Just three acres in Central Queens are designed to handle stormwater runoff, but to more effectively prevent flooding, the area would need about 120 acres of green infrastructure, the report found.
Nearly a year after Hurricane Ida floodwaters killed 11 New Yorkers inside basement apartments, the Regional Plan Association (RPA) is calling on the city to pursue a number of steps to reduce rainfall risk—like turning parking spots into absorbent garden plots to capture runoff.
The planning nonprofit’s report, “Preventing Another Ida,” honed in on the Central Queens neighborhoods of Jackson Heights, Woodside, Elmhurst, Corona and Rego Park, where there are more than 40,000 buildings with basement units, many of them rented out to immigrant New Yorkers.
Of the 11 New York City residents who drowned in basement apartments during Ida, 10 lived Queens, including three in Woodside, one in Elmhurst and another in Corona. Across the five boroughs, unregulated basement units provide a vital—though usually illegal—source of housing, with more than 100,000 New Yorkers living in unauthorized underground homes, according to city estimates.
RPA Senior Planner Marcel Negret, one of the authors of the report, led a tour of the Corona area and pointed out the problems that lead to extreme stormwater runoff as well as possible solutions to reduce flooding.
“We picked this geography given the concentration of fatalities and the flood loss that occurred during Ida,” Negret said. He showed reporters a curbside garden designed to absorb rainwater, a vacant lot where he urged the city to develop green infrastructure and Corona Golf Playground, where a subsurface detention system—designed to temporarily store stormwater runoff underground—is in the design phase. At Corona Plaza, Negret highlighted what he called a missed opportunity to improve stormwater management across the large swath of pavement.
The RPA report recommends lining local roadways with green infrastructure, like absorbent rain gardens and permeable pavement. Just three acres in Central Queens are designed to handle stormwater runoff, but to more effectively prevent flooding, the area would need about 120 acres of green infrastructure, the report found.
“We need to start viewing extreme weather events not only as climate change issues, but also as public health crises that most severely impact low-income communities,” said RPA President and CEO Tom Wright in a statement.
The report also urges state lawmakers to legalize accessory dwelling units—extra apartments, like basement units, beyond what local zoning rules allow. That regulatory relief would make it easier for New York City residents to bring existing basement apartments out of the shadows and up to code. That means installing a second means of egress, waterproof walls and seven-foot ceiling, according to city rules.
With the Sept. 1 anniversary of Ida fast approaching, it remains unclear if a single basement apartment has been brought up to code and legalized in the last 11 months. The city’s Department of Housing Preservation and Development (HPD) did not provide a figure when contacted July 12 and again Monday.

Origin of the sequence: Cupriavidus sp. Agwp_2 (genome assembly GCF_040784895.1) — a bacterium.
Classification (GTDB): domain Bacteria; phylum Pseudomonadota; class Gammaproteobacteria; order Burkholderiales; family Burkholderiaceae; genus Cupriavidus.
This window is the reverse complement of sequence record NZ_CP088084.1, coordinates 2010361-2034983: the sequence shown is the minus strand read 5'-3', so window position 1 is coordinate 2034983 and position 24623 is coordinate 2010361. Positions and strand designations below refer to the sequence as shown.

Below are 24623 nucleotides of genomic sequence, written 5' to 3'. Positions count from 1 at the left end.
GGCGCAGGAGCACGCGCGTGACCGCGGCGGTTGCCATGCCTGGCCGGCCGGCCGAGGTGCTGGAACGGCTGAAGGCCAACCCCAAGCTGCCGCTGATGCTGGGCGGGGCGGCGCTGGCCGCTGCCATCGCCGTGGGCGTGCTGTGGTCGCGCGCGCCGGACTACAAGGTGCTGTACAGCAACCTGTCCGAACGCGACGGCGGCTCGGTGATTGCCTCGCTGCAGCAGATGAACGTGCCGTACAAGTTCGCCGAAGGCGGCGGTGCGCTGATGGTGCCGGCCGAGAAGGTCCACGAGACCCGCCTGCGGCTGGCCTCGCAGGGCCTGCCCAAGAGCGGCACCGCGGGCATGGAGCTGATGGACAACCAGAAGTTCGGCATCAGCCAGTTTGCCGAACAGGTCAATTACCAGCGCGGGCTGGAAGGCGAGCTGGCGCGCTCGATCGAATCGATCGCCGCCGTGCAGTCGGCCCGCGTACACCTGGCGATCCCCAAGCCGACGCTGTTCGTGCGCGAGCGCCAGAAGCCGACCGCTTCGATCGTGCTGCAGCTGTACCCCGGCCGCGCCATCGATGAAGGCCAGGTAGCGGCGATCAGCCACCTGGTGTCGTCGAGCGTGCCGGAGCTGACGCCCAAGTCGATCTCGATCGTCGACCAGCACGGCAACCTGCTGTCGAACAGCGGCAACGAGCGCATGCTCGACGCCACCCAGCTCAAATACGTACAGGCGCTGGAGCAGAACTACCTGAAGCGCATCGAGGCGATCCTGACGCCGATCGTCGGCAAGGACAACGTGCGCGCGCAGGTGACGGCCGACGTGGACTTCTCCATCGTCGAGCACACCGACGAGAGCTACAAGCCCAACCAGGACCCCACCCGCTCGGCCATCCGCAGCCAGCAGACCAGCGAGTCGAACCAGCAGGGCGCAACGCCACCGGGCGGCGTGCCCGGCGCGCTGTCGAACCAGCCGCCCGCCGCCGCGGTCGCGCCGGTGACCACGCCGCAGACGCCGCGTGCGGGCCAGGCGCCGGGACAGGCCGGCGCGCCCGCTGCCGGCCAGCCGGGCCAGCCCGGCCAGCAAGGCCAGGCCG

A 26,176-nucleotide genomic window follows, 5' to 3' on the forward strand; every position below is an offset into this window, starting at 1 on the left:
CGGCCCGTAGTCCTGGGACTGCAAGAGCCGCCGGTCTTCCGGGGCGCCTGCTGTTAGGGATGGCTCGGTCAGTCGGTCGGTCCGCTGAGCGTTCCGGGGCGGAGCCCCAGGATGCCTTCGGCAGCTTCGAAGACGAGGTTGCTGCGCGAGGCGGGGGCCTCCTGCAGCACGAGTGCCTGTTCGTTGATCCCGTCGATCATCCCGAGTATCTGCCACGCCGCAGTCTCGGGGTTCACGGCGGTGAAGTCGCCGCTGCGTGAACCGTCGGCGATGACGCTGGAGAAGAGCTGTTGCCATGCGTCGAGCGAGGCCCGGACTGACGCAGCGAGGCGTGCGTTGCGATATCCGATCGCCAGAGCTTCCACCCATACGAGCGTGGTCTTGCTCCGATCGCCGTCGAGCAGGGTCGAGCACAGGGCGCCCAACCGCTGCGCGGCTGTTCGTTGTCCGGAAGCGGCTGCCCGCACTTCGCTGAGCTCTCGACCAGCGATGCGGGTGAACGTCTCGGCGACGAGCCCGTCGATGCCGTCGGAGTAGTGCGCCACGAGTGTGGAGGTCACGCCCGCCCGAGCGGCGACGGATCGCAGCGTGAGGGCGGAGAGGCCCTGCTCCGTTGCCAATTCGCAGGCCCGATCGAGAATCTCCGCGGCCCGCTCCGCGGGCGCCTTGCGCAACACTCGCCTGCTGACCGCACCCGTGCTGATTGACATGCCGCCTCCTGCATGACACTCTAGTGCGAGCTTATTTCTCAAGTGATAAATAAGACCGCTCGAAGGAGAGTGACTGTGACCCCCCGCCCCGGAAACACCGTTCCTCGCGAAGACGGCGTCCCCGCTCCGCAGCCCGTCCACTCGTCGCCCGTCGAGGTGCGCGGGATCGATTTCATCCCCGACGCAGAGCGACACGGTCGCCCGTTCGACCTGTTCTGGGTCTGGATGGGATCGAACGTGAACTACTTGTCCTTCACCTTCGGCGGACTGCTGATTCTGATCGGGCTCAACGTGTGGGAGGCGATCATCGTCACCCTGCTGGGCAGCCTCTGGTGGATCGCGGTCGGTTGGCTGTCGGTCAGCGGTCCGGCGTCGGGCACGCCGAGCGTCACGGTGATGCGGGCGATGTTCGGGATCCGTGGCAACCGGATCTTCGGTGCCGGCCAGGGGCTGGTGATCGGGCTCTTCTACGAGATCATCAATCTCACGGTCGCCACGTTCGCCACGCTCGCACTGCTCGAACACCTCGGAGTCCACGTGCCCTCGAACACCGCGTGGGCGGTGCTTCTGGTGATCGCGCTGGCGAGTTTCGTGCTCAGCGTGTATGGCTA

A 2019 pilot program to help homeowners legalize basement apartments had its budget slashed a year later as COVID-19 and other economic factors strained city finances. Construction is finally set to begin on the first six basement apartments included in the East New York Basements Pilot this fall, said program director Ryan Chavez of the Cypress Hills Local Development Corporation.
Chavez attributed the delays to high costs, onerous administrative requirements and “a very, very challenging approval process” through the Department of Buildings.
He said he doubted any property owners outside the pilot program have begun work on legally converting their basement units because of the high costs. He estimated that the construction and approval process would run about $250,000 per unit, mostly because property owners have to bring their entire buildings up to code—not just the basements.
Mayor Eric Adams’ housing plan references the pilot program in East New York, calling it “a testing ground for potential strategies to facilitate policies and programs for basement conversions citywide.” Yet to bring conversions to scale—or at least into the double digits—the city will need the state to act, the plan notes.
In the absence of state policy to more easily legalize basement apartments, the city has developed an alert system for heavy rains and spearheaded awareness campaigns that warn residents of the dangers of staying in their units during storms. The housing plan suggests tapping informal networks to spread the word about incoming storms, including Los Deliveristas and app-based delivery services.
Adams has also said his administration would commence a basement apartment census—something his predecessor Bill de Blasio pledged to do in the wake of Ida’s devastation. But that’s no easy task when owners and renters are wary of reporting illegal conditions.
In the meantime, Chavez said, renters and owners are on their own to make their vital, but still illegal, basement units safer.
“It’s sort of the Wild West when it comes to basement apartments,” he said. “And the city and state have not stepped up to bring any order to this.”